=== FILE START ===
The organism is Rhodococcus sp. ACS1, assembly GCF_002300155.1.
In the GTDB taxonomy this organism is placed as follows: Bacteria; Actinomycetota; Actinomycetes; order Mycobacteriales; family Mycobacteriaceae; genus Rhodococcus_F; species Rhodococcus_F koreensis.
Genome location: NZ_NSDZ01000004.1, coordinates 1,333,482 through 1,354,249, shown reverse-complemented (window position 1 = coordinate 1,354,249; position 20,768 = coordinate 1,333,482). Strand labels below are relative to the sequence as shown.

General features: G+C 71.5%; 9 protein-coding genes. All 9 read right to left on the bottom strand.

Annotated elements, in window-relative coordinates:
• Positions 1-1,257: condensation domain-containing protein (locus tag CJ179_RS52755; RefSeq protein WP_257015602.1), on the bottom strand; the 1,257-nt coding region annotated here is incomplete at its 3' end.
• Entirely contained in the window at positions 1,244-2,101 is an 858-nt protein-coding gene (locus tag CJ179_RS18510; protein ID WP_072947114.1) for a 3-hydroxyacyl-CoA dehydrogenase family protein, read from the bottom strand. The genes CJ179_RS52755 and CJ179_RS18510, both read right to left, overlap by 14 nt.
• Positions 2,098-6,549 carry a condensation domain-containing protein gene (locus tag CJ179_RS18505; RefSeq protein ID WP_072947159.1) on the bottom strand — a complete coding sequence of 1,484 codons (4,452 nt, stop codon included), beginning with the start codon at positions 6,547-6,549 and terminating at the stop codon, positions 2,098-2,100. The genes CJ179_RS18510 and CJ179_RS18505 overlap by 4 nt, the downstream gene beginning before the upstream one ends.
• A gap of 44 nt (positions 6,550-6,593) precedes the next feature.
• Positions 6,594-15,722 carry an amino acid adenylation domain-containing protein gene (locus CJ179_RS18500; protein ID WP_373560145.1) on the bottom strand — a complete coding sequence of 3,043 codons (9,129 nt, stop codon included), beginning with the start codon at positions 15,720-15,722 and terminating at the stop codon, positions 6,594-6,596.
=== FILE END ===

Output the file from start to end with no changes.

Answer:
The organism is Rhodococcus sp. ACS1, assembly GCF_002300155.1.
In the GTDB taxonomy this organism is placed as follows: Bacteria; Actinomycetota; Actinomycetes; order Mycobacteriales; family Mycobacteriaceae; genus Rhodococcus_F; species Rhodococcus_F koreensis.
Genome location: NZ_NSDZ01000004.1, coordinates 1,333,482 through 1,354,249, shown reverse-complemented (window position 1 = coordinate 1,354,249; position 20,768 = coordinate 1,333,482). Strand labels below are relative to the sequence as shown.

General features: G+C 71.5%; 9 protein-coding genes. All 9 read right to left on the bottom strand.

Annotated elements, in window-relative coordinates:
• Positions 1-1,257: condensation domain-containing protein (locus tag CJ179_RS52755; RefSeq protein WP_257015602.1), on the bottom strand; the 1,257-nt coding region annotated here is incomplete at its 3' end.
• Entirely contained in the window at positions 1,244-2,101 is an 858-nt protein-coding gene (locus tag CJ179_RS18510; protein ID WP_072947114.1) for a 3-hydroxyacyl-CoA dehydrogenase family protein, read from the bottom strand. The genes CJ179_RS52755 and CJ179_RS18510, both read right to left, overlap by 14 nt.
• Positions 2,098-6,549 carry a condensation domain-containing protein gene (locus tag CJ179_RS18505; RefSeq protein ID WP_072947159.1) on the bottom strand — a complete coding sequence of 1,484 codons (4,452 nt, stop codon included), beginning with the start codon at positions 6,547-6,549 and terminating at the stop codon, positions 2,098-2,100. The genes CJ179_RS18510 and CJ179_RS18505 overlap by 4 nt, the downstream gene beginning before the upstream one ends.
• A gap of 44 nt (positions 6,550-6,593) precedes the next feature.
• Positions 6,594-15,722 carry an amino acid adenylation domain-containing protein gene (locus CJ179_RS18500; protein ID WP_373560145.1) on the bottom strand — a complete coding sequence of 3,043 codons (9,129 nt, stop codon included), beginning with the start codon at positions 15,720-15,722 and terminating at the stop codon, positions 6,594-6,596.